Objective: To compare the sequential effects of human cervical mucus (CM), oviductal fluid, and follicular fluid (FF) on sperm motility, hyperactivation, and the acrosome reaction during 9 hours of incubation in vitro.
Design: Spermatozoa from a fertile donor were allowed to penetrate human CM in vitro and then were recovered and incubated in either 30% human oviductal fluid or a simple salt solution for 3 hours before challenge with 20% FF. Thus, the sequential effects of the fluids collected from the female reproductive tract on sperm hyperactivation and acrosome reaction were examined.
Setting: The donor insemination program at the University Clinic within the Jessop Hospital for Women, Sheffield, United Kingdom.
Patients: All donors used in this study were involved in the donor insemination program.
Main outcome measures: Sperm motility, hyperactivation, and percentage of acrosome-reacted spermatozoa were measured.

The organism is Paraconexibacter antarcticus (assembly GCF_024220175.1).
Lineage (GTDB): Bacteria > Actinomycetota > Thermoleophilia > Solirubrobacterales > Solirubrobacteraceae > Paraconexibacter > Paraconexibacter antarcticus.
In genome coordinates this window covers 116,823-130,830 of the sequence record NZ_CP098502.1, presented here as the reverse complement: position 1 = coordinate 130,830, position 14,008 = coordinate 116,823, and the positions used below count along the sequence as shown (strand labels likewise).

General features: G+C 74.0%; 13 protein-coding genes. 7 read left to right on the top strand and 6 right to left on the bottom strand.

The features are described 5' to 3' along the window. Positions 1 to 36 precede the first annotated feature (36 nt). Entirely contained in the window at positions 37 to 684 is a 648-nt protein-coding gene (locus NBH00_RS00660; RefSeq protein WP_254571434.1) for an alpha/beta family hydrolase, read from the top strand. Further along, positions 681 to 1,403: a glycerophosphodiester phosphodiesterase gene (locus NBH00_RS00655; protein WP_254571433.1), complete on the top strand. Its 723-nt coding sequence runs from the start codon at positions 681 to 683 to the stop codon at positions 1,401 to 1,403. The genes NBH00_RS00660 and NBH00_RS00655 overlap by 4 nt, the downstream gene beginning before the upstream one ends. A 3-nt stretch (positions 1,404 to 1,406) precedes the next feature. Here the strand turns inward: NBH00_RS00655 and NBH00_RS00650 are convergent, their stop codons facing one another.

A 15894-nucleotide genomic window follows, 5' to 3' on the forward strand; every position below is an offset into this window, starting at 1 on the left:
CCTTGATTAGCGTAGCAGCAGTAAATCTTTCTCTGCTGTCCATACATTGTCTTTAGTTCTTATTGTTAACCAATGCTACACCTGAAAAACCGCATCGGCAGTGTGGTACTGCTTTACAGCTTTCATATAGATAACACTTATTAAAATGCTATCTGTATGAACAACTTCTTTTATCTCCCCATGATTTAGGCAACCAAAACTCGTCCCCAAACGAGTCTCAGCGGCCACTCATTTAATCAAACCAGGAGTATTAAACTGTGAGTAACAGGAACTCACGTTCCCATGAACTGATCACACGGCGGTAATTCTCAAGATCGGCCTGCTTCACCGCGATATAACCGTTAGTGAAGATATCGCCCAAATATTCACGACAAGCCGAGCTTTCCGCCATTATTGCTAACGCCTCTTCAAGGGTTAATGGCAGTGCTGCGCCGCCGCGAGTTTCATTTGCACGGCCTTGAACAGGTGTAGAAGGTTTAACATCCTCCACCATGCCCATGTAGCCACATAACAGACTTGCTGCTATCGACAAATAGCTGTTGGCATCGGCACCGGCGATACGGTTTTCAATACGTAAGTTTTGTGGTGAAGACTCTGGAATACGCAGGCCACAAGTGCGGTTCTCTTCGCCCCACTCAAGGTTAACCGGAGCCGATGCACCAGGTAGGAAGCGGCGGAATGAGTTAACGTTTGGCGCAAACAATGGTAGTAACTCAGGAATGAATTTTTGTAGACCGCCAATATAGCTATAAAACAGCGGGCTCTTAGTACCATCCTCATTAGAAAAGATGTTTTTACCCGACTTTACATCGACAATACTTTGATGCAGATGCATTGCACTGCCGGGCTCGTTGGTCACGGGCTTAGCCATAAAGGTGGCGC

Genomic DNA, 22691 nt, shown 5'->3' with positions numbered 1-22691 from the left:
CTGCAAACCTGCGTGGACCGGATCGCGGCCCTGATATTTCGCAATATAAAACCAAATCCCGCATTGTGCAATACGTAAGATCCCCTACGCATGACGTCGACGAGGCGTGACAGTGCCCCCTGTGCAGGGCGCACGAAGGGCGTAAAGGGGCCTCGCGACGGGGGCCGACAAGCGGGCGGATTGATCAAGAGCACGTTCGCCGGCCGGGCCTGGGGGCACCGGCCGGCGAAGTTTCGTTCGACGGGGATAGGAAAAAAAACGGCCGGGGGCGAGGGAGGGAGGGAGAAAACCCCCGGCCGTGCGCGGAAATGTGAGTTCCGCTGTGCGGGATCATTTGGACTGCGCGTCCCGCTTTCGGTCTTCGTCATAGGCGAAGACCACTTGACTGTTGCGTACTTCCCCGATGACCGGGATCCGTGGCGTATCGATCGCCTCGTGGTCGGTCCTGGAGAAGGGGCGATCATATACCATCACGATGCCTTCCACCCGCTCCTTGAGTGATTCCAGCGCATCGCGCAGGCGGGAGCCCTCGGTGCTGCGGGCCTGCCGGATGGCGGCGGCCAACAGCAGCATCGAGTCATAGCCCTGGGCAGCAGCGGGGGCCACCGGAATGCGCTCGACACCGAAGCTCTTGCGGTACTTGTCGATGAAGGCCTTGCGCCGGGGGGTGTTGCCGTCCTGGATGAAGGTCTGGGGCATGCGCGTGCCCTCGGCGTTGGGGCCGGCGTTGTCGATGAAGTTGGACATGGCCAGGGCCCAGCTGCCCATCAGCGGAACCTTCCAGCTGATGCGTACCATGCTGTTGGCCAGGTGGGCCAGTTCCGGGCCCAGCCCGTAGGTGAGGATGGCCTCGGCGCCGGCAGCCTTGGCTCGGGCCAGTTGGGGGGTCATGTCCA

Results: This study used an in vitro technique to mimic sperm transport in vivo. Spermatozoa sequentially incubated with female reproductive tract secretions in vitro showed a maintenance in the level of FF-induced hyperactivated motility and a decreased response to the FF-induced acrosome reaction when compared with sperm challenged with FF in the absence of prior incubation with human oviductal fluid.
Conclusion: It is suggested that human oviductal fluid may serve to delay the FF-induced acrosome reaction.
- Acrosome/drug effects
- Body Fluids/chemistry
- Cervix Mucus/physiology
- Fallopian Tubes/chemistry
- Follicular Fluid/physiology
- Image Processing, Computer-Assisted
- Sperm Motility/drug effects
- Sperm Transport/physiology